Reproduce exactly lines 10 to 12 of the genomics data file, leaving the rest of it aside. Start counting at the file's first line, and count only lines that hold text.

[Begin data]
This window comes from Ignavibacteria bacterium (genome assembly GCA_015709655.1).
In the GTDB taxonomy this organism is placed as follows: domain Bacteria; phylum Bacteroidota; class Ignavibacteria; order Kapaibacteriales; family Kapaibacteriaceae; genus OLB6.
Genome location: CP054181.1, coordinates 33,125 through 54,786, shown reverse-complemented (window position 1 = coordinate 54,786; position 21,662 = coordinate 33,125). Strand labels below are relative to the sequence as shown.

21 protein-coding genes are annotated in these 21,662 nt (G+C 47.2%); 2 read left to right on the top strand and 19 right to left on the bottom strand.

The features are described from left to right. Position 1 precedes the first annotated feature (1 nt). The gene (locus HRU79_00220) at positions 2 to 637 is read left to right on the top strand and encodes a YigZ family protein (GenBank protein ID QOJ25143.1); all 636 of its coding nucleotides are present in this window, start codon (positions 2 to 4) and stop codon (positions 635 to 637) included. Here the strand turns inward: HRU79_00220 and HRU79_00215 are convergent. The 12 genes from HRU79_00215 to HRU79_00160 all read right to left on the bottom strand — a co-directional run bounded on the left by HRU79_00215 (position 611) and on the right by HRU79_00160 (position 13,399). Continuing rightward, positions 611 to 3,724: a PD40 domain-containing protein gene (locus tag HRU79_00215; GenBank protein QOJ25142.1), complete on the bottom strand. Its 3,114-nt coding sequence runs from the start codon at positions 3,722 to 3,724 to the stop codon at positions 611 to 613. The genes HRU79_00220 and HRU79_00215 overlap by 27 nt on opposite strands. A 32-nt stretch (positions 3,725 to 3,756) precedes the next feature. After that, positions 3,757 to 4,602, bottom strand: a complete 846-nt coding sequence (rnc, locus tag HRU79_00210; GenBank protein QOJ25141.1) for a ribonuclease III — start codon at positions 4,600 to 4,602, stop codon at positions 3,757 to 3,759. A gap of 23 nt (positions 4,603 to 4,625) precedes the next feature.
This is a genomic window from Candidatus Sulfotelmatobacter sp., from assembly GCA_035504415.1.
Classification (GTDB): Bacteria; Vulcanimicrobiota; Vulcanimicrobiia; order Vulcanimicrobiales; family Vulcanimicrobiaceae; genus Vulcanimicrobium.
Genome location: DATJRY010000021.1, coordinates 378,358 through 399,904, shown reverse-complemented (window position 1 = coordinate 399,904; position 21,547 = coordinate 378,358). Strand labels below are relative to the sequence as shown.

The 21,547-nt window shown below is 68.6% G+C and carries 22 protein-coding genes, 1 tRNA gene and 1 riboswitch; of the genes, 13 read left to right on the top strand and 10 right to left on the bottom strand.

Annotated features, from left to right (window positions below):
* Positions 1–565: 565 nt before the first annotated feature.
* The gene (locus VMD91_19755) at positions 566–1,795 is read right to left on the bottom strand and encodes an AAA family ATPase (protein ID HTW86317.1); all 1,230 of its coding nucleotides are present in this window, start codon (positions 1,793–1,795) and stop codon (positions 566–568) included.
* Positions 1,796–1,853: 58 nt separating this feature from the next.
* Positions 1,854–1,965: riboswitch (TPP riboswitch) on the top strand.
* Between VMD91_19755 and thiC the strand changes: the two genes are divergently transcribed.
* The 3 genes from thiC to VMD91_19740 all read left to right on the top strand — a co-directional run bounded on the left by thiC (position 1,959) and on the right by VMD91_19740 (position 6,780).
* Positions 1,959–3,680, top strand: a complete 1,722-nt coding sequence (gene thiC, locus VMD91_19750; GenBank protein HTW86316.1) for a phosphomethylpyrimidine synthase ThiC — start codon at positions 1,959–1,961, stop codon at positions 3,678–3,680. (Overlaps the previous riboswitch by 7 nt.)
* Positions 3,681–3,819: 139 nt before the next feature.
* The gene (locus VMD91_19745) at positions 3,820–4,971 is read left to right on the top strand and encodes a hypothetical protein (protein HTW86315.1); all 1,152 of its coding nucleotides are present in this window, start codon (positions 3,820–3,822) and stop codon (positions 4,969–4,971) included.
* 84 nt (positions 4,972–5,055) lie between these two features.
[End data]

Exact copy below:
Annotated features, from left to right (window positions below):
* Positions 1–565: 565 nt before the first annotated feature.
* The gene (locus VMD91_19755) at positions 566–1,795 is read right to left on the bottom strand and encodes an AAA family ATPase (protein ID HTW86317.1); all 1,230 of its coding nucleotides are present in this window, start codon (positions 1,793–1,795) and stop codon (positions 566–568) included.